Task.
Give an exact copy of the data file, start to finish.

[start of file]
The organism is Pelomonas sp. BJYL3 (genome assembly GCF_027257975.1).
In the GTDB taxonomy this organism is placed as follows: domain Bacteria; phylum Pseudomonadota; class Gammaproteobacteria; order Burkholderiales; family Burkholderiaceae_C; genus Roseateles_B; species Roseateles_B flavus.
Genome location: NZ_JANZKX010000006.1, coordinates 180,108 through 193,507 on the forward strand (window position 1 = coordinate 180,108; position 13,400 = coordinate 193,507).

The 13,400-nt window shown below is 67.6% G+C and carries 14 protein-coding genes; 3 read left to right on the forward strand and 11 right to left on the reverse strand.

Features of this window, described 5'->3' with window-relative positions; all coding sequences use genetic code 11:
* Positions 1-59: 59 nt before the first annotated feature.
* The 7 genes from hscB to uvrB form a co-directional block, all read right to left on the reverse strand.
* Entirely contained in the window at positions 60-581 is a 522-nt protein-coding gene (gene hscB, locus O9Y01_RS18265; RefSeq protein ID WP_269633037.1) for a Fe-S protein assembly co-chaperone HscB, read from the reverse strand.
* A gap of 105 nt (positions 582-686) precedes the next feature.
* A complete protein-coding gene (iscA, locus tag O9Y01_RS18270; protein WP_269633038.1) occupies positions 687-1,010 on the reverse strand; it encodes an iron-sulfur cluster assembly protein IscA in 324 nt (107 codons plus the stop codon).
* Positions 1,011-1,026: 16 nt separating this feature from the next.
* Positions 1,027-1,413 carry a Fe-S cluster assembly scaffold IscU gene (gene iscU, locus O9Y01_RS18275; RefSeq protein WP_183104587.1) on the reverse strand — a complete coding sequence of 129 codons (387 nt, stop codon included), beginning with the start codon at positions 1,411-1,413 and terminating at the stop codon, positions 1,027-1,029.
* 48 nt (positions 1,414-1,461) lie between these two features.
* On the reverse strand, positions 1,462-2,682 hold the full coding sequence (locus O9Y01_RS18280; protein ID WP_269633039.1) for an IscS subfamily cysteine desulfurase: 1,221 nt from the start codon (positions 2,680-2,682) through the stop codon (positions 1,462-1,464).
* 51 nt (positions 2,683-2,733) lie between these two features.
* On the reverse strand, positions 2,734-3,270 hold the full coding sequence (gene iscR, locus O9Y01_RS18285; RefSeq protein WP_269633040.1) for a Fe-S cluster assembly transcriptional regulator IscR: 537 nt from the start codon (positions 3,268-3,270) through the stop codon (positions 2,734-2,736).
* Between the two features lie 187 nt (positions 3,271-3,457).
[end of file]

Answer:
The organism is Pelomonas sp. BJYL3 (genome assembly GCF_027257975.1).
In the GTDB taxonomy this organism is placed as follows: domain Bacteria; phylum Pseudomonadota; class Gammaproteobacteria; order Burkholderiales; family Burkholderiaceae_C; genus Roseateles_B; species Roseateles_B flavus.
Genome location: NZ_JANZKX010000006.1, coordinates 180,108 through 193,507 on the forward strand (window position 1 = coordinate 180,108; position 13,400 = coordinate 193,507).

The 13,400-nt window shown below is 67.6% G+C and carries 14 protein-coding genes; 3 read left to right on the forward strand and 11 right to left on the reverse strand.

Features of this window, described 5'->3' with window-relative positions; all coding sequences use genetic code 11:
* Positions 1-59: 59 nt before the first annotated feature.
* The 7 genes from hscB to uvrB form a co-directional block, all read right to left on the reverse strand.
* Entirely contained in the window at positions 60-581 is a 522-nt protein-coding gene (gene hscB, locus O9Y01_RS18265; RefSeq protein ID WP_269633037.1) for a Fe-S protein assembly co-chaperone HscB, read from the reverse strand.
* A gap of 105 nt (positions 582-686) precedes the next feature.
* A complete protein-coding gene (iscA, locus tag O9Y01_RS18270; protein WP_269633038.1) occupies positions 687-1,010 on the reverse strand; it encodes an iron-sulfur cluster assembly protein IscA in 324 nt (107 codons plus the stop codon).
* Positions 1,011-1,026: 16 nt separating this feature from the next.
* Positions 1,027-1,413 carry a Fe-S cluster assembly scaffold IscU gene (gene iscU, locus O9Y01_RS18275; RefSeq protein WP_183104587.1) on the reverse strand — a complete coding sequence of 129 codons (387 nt, stop codon included), beginning with the start codon at positions 1,411-1,413 and terminating at the stop codon, positions 1,027-1,029.
* 48 nt (positions 1,414-1,461) lie between these two features.
* On the reverse strand, positions 1,462-2,682 hold the full coding sequence (locus O9Y01_RS18280; protein ID WP_269633039.1) for an IscS subfamily cysteine desulfurase: 1,221 nt from the start codon (positions 2,680-2,682) through the stop codon (positions 1,462-1,464).
* 51 nt (positions 2,683-2,733) lie between these two features.
* On the reverse strand, positions 2,734-3,270 hold the full coding sequence (gene iscR, locus O9Y01_RS18285; RefSeq protein WP_269633040.1) for a Fe-S cluster assembly transcriptional regulator IscR: 537 nt from the start codon (positions 3,268-3,270) through the stop codon (positions 2,734-2,736).
* Between the two features lie 187 nt (positions 3,271-3,457).